It has been over a decade since the discovery of how plants take up and re-translocate silica (Si), one of the most abundant elements on earth. Further focus on the element has revealed that it plays an important role in alleviating the effects of biotic and abiotic stress; however, still much remains to be understood.
Of the sixteen nutrients that plants need to grow, develop, reproduce and remain healthy, there are seven that we refer to as micronutrients: zinc (Zn), copper (Cu), manganese (Mn), iron (Fe), boron (B), chloride (Cl) and molybdenum (Mo).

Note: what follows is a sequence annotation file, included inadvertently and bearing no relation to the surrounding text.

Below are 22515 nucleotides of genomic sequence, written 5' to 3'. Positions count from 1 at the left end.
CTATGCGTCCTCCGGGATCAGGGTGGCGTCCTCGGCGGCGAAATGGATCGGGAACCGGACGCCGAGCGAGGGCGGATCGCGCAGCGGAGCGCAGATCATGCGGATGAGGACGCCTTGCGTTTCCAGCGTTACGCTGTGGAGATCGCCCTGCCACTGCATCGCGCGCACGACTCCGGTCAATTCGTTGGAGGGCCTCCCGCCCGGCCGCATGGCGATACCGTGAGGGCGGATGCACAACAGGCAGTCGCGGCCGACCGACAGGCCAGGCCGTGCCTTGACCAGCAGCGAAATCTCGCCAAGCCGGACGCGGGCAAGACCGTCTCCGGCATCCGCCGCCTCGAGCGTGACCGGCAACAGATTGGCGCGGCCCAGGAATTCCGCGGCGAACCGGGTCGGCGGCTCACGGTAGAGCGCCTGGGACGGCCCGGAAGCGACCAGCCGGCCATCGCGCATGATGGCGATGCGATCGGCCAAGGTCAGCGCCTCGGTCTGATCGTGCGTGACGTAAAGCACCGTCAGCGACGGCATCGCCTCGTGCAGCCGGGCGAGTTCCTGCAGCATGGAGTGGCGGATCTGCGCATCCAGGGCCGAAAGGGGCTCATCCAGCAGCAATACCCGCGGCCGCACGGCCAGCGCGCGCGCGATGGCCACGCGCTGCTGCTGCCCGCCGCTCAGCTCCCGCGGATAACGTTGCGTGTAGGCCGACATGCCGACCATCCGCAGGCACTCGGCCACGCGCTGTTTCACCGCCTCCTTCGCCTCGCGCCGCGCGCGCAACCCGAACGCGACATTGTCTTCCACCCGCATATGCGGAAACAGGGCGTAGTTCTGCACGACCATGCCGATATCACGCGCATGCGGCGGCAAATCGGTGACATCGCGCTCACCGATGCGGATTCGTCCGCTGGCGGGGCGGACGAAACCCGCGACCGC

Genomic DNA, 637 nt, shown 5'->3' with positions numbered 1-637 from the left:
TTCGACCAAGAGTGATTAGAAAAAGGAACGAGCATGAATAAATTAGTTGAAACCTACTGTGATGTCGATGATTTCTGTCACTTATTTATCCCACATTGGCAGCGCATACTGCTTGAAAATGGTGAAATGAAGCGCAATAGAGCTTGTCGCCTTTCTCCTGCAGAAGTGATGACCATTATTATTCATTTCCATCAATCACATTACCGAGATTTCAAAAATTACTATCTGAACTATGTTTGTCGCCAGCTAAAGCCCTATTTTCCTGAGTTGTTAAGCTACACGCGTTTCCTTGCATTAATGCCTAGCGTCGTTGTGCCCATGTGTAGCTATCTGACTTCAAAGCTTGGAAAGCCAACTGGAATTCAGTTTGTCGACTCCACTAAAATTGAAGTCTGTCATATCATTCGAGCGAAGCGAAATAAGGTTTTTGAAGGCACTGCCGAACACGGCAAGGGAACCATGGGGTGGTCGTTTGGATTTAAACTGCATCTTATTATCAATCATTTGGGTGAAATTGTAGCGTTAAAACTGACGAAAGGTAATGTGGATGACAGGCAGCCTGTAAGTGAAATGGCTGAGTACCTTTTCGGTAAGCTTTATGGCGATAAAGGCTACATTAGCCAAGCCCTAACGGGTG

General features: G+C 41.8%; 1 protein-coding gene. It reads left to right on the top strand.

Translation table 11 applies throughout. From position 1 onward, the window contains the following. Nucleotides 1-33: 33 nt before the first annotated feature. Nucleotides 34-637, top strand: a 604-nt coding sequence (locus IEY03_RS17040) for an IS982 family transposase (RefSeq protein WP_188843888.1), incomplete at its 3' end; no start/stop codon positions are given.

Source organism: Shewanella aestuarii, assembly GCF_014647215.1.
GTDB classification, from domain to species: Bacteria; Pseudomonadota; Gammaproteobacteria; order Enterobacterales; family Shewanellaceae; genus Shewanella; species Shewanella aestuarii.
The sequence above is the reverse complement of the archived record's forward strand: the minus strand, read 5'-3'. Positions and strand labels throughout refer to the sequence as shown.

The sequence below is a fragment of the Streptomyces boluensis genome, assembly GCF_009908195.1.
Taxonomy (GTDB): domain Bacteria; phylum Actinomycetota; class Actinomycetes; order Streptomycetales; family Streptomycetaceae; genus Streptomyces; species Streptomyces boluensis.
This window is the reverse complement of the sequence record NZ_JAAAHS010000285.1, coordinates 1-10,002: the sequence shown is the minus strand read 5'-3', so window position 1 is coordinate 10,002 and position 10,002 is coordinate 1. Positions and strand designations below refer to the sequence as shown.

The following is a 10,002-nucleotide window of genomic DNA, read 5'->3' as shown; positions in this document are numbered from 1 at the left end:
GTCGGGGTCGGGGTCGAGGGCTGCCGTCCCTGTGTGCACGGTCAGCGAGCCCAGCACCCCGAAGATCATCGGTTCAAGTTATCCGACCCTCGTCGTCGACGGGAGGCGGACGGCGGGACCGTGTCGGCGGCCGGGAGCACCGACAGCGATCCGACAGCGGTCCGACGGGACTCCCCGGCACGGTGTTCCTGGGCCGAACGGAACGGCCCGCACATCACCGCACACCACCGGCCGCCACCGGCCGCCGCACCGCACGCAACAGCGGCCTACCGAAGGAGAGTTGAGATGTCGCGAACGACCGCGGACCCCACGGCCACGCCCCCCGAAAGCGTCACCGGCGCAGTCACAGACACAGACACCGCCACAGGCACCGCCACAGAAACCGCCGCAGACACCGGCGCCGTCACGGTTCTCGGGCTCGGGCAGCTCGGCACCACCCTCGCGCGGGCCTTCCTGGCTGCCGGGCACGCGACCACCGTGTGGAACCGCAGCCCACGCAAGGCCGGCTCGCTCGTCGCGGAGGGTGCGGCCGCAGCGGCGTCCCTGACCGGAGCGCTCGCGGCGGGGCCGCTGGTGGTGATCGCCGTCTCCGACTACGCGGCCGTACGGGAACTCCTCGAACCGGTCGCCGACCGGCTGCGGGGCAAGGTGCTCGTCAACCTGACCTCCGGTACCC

While these nutrients are used in minute amounts, they are just as important to plant growth and development as the macronutrients and secondary nutrients, with some of them playing an important role in controlling key processes and the uptake of macros. For example, molybdenum deficiency reduces nitrogen and phosphorus uptake, while zinc deficiency can reduce overall plant vigor, growth and the uptake of other nutrients.